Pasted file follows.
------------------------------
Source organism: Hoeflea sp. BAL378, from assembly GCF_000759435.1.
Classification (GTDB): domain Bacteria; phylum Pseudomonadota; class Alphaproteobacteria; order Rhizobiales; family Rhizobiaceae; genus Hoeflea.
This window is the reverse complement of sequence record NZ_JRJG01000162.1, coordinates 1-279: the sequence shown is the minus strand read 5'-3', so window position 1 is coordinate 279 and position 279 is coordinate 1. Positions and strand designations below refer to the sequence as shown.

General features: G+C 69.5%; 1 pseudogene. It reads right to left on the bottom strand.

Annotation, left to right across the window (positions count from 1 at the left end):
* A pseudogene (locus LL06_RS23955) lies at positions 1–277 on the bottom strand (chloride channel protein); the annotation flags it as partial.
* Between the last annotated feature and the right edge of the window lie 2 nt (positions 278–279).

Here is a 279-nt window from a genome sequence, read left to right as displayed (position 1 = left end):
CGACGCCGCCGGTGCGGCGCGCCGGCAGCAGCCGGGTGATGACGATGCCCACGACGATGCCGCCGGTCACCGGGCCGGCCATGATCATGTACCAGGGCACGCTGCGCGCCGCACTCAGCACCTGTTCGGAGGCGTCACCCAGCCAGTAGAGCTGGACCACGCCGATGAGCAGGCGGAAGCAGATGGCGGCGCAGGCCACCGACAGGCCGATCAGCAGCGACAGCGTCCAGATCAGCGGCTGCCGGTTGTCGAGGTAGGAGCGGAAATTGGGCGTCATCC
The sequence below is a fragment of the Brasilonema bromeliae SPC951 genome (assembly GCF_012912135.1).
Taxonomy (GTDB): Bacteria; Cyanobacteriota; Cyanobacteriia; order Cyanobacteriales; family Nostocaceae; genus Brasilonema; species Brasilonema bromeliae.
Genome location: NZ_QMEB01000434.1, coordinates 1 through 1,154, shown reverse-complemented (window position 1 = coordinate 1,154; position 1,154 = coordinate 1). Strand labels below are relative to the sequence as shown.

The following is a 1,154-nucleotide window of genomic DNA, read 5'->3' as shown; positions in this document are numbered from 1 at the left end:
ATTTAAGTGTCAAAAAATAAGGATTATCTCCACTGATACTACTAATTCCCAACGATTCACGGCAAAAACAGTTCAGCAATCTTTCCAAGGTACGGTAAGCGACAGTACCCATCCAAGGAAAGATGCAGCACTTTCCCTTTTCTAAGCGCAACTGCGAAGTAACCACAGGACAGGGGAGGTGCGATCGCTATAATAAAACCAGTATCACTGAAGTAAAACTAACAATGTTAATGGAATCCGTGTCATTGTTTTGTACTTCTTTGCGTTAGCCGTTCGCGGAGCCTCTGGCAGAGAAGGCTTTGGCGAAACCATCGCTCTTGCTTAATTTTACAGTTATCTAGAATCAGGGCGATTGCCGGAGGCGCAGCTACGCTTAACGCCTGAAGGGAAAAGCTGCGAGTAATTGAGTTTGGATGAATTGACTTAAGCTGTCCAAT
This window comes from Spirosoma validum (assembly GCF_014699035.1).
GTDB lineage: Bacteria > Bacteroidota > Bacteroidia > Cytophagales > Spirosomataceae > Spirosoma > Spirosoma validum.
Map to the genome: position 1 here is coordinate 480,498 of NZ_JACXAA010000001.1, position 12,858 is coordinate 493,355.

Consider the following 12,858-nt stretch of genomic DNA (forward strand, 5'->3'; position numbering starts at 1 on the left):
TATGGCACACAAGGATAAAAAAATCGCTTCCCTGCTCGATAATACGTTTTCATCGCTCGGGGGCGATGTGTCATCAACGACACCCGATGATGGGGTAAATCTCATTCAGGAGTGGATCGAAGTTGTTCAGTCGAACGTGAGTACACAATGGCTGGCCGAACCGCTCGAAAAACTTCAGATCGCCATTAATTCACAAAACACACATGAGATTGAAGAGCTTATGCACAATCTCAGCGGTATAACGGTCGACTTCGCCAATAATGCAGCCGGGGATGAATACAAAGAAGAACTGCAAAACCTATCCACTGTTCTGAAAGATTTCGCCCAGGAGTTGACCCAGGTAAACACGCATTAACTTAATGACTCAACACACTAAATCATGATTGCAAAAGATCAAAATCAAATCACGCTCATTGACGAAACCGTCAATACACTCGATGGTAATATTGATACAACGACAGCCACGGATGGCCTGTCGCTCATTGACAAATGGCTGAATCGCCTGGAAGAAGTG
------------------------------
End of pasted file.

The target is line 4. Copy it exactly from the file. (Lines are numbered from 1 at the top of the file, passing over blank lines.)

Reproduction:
General features: G+C 69.5%; 1 pseudogene. It reads right to left on the bottom strand.